Liberalism Under The Union

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Three Generations of an Irish Liberal Family

"The bicentenary in 2001 of the union between Great Britain and Ireland, which came into effect when the Act of Union was introduced in 1801, provides an appropriate occasion for recalling the role of an Irish family whose prominence in public life over three generations as avowed and dedicated liberals coincided almost exactly with 119 years that the union lasted.

The Porters were not adherents of one of Ireland's leading socio-political faiths. In the heart of Dublin there is a pub called "The Flowing Tide". The name has nothing to do with any product it dispenses; it was adopted in the latter half of the nineteenth century by the then owner from a speech Gladstone made in which he claimed the the flowing tide of liberal opinion would make home rule a certainty.

But liberalism was never a flowing tide in Ireland; what Gladstone discerned in the early 1880s was rather a temporary spate in a placid stream which was soon to dry up almost entirely."

This article looks at three generations of the Porter family, whose loyalty to liberalism reveals much about the nature and role of the movement in Ireland.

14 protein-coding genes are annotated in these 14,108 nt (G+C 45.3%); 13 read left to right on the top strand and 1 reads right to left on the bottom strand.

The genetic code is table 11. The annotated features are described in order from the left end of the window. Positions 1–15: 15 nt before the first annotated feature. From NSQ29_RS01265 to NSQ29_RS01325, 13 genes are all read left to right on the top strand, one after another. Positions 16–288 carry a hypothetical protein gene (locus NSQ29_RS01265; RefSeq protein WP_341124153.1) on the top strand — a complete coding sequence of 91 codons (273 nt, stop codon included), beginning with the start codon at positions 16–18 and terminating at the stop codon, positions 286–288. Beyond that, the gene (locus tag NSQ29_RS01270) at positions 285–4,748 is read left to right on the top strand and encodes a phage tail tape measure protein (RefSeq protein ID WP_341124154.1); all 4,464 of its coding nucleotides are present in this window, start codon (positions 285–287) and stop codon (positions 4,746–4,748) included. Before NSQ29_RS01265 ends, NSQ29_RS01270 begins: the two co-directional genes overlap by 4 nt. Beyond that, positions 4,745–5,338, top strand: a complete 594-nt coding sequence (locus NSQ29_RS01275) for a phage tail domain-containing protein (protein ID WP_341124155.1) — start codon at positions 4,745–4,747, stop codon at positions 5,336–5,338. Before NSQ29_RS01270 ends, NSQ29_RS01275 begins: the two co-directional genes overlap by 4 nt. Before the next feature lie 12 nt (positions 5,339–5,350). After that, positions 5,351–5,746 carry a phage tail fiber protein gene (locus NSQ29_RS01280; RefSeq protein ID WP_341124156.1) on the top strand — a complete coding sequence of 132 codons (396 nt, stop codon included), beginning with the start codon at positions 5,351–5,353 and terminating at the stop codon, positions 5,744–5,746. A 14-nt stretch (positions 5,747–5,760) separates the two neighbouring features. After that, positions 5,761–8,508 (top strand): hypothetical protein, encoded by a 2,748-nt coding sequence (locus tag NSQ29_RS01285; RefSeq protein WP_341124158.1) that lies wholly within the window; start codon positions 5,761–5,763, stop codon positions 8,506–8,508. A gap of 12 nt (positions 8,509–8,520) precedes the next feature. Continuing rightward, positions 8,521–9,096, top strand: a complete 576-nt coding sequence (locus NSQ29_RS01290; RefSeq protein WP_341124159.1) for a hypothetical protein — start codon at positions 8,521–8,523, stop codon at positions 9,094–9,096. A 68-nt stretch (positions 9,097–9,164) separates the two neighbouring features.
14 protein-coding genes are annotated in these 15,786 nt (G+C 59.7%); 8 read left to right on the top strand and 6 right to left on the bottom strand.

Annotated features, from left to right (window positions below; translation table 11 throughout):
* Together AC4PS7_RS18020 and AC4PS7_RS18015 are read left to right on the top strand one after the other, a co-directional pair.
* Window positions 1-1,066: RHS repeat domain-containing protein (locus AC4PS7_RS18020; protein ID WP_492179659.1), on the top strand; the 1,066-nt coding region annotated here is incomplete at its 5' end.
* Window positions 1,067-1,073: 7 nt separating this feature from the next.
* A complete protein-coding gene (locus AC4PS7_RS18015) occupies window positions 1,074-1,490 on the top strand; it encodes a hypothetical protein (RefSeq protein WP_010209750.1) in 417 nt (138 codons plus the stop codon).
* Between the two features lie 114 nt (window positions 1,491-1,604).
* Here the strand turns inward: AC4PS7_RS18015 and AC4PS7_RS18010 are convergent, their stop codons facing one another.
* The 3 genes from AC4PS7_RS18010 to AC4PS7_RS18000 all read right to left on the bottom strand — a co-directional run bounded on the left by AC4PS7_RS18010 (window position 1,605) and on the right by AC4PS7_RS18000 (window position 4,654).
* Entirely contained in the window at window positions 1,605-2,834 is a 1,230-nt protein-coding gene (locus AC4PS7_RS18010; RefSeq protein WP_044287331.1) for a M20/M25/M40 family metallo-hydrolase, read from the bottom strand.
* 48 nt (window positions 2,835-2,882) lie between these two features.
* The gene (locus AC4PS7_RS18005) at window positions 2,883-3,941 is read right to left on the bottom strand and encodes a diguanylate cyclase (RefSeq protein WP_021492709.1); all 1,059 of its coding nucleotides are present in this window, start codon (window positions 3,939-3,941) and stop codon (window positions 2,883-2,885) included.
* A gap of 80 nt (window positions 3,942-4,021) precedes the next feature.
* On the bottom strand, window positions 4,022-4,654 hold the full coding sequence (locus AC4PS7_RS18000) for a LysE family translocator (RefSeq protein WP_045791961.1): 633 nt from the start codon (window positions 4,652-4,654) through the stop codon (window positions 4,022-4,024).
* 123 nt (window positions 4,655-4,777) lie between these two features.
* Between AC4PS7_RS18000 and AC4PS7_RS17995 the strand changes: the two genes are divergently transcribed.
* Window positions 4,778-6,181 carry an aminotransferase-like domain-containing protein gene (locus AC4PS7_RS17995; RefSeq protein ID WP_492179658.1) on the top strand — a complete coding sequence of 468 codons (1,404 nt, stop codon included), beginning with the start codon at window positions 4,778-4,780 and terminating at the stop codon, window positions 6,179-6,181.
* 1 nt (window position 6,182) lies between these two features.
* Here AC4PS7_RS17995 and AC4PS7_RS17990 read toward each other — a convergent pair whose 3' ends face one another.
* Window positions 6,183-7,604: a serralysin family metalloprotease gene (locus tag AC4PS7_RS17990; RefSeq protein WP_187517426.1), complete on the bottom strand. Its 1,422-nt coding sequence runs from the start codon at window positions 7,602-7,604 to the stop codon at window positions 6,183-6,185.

J. L. McCracken

Prof. J. L. McCraken (1914-2008) specialised in eighteenth century Ireland, and nineteenth century South Africa.

Prof J. L. McCraken was born in Co. Down Ireland in 1914. After graduating in History from Queen's University in 1936, he then went on to teach History in Wallace High School as well as serving as their vice principle until 1945.  He then moved to Witswatersrand University to become a lecturer  in History. While at Witswatersrand he completed his PhD from Queens university.

Prof. J.L. McCracken worked as a researcher in Dublin and took a senior lectureship at Magee University  for many years before becoming a Professor at University of Ulster and retired to South Africa  in 1979. In 1993 he published New Light At The Cape Of Good Hope: William Porter, The Father Of Cape Liberalism.

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